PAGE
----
Uncle Chuck's Package

U.S. Defense Secretary Chuck Hagel is coming with a tripartite American-Israeli-Saudi deal, based on the Israeli government's agreement that the supply of ground-to-air missiles to Saudi Arabia and the Emirates won't be considered a heightened regional threat.

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The Obama administration showers the Israel Defense Forces with gifts, like sophisticated radars for F-15 and F-16 fighter jets, and authorization to receive the V-22 helicopter plane (very expensive, perhaps too expensive, though there's nothing like it to pick up pilots left in Iran's deserts and move special forces for long-range missions). We also get advanced refueling aircraft and anti-radiation missiles.

The goal of the arms deal, senior Pentagon officials said ahead of Defense Secretary Chuck Hagel's visit to Israel early this week and on his way to four Arab capitals, is twofold - to increase the IDF's qualitative edge and provide a great deal of weaponry to Arab countries. Uncle Chuck is bringing the Israelis a package deal; Israel in advance surrendered its tendency to be ungrateful and use its friends in Congress to stymie assistance to Saudi Arabia and the United Arab Emirates.

This is a tripartite deal, American-Israeli-Saudi, based on the Israeli government's agreement that the supply of ground-to-air missiles to Saudi Arabia and the Emirates should be considered not a heightened regional threat to Israel, but the opposite. Directly, Israel will receive considerable military compensation. Indirectly, it will benefit from the bolstered military array against Iran in the Gulf.

It is easy to guess what Hagel will say to the Israeli public. The outgoing commander of U.S. European Command, who also heads NATO forces in Europe, Adm. James Stavridis, likes to write and have his picture taken. There he was on a two-day visit about a week ago, in uniform with IDF Chief of Staff Benny Gantz in Gantz's office. And there he was in civilian clothes at a social event; and visiting historical and religious sites; and with Israel Navy commander Ram Rothberg at the Haifa base.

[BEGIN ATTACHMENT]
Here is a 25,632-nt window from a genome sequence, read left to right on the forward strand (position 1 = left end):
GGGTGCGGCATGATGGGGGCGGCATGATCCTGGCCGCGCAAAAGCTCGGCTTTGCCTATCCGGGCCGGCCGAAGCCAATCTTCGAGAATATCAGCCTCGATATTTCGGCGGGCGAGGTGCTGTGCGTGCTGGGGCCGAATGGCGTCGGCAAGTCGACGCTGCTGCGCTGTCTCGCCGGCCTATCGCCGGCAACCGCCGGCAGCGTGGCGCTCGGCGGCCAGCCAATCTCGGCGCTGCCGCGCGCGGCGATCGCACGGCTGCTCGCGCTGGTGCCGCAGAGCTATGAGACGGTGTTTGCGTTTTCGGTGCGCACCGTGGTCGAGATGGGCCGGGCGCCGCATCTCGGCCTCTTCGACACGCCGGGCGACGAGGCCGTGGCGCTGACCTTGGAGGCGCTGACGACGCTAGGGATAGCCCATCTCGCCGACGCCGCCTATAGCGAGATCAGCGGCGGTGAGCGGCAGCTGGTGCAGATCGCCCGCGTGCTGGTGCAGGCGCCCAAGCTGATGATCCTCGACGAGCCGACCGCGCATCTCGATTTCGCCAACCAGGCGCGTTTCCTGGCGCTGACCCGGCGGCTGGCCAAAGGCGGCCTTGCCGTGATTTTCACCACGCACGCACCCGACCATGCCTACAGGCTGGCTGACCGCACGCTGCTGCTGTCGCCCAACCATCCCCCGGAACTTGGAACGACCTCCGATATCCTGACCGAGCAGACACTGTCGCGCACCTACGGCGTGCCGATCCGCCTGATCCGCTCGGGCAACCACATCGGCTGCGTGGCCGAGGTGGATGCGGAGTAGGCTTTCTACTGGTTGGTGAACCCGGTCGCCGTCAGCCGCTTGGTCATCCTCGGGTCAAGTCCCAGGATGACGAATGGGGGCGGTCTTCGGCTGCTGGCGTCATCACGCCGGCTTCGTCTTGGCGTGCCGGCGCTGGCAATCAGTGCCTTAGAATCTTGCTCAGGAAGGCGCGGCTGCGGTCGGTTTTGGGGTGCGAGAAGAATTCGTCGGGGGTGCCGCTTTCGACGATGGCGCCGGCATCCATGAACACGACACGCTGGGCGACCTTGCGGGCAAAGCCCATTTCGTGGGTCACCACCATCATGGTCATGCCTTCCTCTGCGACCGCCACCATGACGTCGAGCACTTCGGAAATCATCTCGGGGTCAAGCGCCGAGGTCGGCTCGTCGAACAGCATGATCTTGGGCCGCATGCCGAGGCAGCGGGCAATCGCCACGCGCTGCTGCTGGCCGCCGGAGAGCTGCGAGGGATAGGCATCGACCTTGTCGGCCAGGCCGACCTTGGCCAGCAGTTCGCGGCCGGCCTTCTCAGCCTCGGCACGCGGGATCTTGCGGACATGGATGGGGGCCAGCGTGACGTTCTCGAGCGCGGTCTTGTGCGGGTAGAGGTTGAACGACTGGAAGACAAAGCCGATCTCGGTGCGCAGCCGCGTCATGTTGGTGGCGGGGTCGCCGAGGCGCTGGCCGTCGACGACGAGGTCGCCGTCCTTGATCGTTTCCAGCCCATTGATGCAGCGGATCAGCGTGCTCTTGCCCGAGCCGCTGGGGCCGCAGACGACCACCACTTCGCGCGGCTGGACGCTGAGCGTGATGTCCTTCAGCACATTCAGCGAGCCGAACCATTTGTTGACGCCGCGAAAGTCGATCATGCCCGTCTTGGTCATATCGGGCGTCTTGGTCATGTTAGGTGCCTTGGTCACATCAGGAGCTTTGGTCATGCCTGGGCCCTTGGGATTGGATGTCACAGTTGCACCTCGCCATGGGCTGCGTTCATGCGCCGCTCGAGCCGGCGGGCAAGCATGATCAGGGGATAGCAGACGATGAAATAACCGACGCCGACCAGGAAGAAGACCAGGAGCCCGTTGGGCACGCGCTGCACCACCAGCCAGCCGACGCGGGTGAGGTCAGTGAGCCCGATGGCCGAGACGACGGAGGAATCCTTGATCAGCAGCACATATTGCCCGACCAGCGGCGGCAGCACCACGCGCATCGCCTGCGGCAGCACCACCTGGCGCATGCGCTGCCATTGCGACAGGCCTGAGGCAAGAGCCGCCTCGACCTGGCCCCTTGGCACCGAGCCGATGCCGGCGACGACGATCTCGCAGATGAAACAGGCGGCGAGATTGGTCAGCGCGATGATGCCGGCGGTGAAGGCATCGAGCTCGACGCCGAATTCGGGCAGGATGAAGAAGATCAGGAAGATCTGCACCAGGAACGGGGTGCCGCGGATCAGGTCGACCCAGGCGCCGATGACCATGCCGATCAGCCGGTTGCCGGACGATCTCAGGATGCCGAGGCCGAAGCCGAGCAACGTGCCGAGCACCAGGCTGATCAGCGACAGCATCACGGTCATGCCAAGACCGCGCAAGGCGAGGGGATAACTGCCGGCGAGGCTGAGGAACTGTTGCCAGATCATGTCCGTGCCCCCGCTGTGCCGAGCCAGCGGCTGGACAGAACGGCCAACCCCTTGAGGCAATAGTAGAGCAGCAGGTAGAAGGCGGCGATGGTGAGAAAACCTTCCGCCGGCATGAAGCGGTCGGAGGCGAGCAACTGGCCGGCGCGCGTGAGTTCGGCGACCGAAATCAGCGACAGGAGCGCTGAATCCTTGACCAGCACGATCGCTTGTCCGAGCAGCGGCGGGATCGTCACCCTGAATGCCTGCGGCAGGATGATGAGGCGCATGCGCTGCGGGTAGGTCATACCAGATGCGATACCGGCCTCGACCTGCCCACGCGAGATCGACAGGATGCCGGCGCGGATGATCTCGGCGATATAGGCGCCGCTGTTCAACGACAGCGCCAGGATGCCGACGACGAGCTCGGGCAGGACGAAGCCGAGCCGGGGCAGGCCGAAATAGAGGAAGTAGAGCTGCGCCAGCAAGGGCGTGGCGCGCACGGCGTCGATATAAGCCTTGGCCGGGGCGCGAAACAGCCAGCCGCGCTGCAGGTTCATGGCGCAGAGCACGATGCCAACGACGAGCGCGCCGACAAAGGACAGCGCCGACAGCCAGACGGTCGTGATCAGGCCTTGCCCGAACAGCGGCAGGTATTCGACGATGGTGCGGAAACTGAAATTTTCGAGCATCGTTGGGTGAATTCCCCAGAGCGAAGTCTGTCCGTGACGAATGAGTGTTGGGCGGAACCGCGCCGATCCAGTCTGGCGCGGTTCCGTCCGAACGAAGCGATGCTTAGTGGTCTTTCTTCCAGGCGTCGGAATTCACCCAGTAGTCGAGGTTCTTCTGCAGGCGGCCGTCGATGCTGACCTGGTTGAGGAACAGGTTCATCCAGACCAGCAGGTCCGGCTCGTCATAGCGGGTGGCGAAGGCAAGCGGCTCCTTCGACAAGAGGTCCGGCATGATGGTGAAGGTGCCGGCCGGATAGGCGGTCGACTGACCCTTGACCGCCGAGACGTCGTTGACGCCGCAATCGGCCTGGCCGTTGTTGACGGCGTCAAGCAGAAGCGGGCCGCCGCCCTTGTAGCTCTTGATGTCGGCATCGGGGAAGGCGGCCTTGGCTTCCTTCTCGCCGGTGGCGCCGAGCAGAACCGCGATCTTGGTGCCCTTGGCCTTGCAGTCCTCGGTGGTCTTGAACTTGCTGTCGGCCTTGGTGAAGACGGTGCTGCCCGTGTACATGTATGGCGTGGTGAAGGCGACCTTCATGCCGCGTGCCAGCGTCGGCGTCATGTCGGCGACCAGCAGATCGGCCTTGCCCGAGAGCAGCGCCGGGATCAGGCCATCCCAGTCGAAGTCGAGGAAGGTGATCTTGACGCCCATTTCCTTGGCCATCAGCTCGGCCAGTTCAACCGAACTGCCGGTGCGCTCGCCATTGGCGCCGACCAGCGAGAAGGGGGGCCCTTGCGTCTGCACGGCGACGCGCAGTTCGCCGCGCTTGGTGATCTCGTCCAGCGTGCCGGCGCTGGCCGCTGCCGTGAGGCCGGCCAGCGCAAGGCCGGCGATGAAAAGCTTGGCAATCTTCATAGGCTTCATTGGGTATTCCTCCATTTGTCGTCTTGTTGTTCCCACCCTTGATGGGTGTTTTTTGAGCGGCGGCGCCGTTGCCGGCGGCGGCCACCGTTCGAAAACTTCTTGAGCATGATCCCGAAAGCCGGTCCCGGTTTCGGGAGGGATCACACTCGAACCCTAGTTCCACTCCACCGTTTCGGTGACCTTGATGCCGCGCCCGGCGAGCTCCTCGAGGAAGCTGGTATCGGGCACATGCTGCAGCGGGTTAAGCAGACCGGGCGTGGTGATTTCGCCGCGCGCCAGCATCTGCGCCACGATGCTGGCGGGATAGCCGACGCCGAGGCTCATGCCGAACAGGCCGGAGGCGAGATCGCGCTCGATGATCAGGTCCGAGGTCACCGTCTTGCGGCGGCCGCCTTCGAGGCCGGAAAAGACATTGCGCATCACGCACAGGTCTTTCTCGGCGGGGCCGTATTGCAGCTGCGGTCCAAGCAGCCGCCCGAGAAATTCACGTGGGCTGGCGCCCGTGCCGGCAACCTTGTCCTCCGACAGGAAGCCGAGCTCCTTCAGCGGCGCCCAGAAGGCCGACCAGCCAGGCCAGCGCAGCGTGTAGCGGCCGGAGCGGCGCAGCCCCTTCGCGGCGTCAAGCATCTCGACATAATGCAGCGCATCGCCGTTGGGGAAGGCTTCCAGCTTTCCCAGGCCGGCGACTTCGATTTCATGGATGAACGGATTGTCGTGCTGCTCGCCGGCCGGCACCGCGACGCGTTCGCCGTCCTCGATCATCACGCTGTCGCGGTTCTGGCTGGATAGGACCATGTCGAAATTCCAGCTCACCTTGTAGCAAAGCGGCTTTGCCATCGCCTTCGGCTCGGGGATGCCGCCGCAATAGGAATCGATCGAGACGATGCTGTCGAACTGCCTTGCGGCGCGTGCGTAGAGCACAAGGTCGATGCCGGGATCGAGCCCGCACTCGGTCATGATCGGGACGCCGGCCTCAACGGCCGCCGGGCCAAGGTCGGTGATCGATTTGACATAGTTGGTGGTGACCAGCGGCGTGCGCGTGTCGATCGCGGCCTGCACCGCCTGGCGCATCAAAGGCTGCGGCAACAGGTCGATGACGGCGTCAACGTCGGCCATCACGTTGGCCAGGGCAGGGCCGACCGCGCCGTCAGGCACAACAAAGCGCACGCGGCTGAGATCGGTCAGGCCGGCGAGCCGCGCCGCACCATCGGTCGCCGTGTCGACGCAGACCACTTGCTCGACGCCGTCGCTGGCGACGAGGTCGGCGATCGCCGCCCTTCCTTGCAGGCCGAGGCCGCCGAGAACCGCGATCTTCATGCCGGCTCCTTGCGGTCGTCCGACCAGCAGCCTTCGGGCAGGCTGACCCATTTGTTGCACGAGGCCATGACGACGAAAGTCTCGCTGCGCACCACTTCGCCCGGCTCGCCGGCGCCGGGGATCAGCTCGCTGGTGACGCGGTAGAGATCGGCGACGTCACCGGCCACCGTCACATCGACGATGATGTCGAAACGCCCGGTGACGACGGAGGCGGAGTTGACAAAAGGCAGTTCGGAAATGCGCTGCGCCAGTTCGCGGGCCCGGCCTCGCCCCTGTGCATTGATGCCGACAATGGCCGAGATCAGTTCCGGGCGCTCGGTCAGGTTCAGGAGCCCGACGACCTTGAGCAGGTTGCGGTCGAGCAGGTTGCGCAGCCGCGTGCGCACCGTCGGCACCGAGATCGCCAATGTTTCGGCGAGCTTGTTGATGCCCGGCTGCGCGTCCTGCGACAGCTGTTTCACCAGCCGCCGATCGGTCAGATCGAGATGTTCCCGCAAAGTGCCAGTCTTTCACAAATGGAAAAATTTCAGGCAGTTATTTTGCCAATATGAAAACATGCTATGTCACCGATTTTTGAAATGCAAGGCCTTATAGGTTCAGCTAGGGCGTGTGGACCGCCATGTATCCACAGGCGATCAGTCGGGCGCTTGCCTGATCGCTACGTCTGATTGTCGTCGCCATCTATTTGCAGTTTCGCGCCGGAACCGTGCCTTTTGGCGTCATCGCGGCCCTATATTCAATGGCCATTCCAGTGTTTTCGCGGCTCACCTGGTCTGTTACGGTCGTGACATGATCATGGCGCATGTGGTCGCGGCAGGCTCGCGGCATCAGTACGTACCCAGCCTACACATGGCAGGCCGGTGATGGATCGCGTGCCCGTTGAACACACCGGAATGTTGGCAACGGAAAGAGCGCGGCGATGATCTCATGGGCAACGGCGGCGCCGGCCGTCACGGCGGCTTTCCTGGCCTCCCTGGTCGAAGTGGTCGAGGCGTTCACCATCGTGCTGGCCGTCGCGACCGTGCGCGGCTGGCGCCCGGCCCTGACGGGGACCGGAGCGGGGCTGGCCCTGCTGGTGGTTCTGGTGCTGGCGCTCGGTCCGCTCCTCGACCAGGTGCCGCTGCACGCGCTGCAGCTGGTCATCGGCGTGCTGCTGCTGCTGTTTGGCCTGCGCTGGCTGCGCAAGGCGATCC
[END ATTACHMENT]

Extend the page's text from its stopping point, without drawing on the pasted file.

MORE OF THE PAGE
At such events, the substance – close collaboration between the two countries and grants of weapons and technology to the IDF – cannot be separated from the image - messaging full U.S. military backing to the Israeli people. The desired conclusion is, of course, that it's neither good nor necessary for Israel to act alone in the region, neither on Syria nor on Iran.

On the eve of his visit, Stavridis wrote that one of NATO's three main goals this year is "defending NATO's border with Syria." Meaning, it is not the country called Turkey but the entire NATO alliance with Turkey that borders Syria. That is from the aspect of defense. As far as offensive operations are concerned, Stavridis wrote on the U.S. European Command website: "In my capacity as U.S. European commander, I believe that the real threat is chemical weapons."

Six decades ago, when NATO was established, the Russian threat drove the Turks into the American fold. Now it's the Syrian threat, which is the impetus for the thaw in Turkish-Israeli relations that Stavridis worked toward and that Hagel likely will continue to promote. On his visit to Israel, Stavridis emphasized, he will be wearing his American hat. He wrote in his blog that he sought "to make sure that the U.S.-Israel military connection remains strong and vibrant given all the challenges in the neighborhood. I'm confident it is in good shape, but I want to listen to our Israeli friends, and explore the possibility of a rapprochement with Turkey."

U.S. European Command is responsible for 51 countries, but Stavridis' intended successor, Air Force Gen. Philip Breedlove, has put Israel, for the sake of the "strong partnership," ahead of Turkey, Russia and Poland at the top of a list of four key countries with which EUCOM wants to nurture its ties. Breedlove said in testimony at his nomination hearing at the Senate Armed Services Committee that one of the main challenges will be the possible continuation of the Arab Spring and its impact on Israel's shrinking strategic depth.

In addition to concerns about Iran's nuclear ambitions, Israel is worried about Syria's chemical weapons (and missiles), Hezbollah's strength, and the declining influence of the Egyptian military and the resulting instability in Sinai. Therefore the Pentagon seeks to "assure Israel of the U.S. resolve to guarantee its security." Assurance, security, guarantees the practical significance of all these related terms is increasing military assistance to Israel and restricting the freedom to use it.

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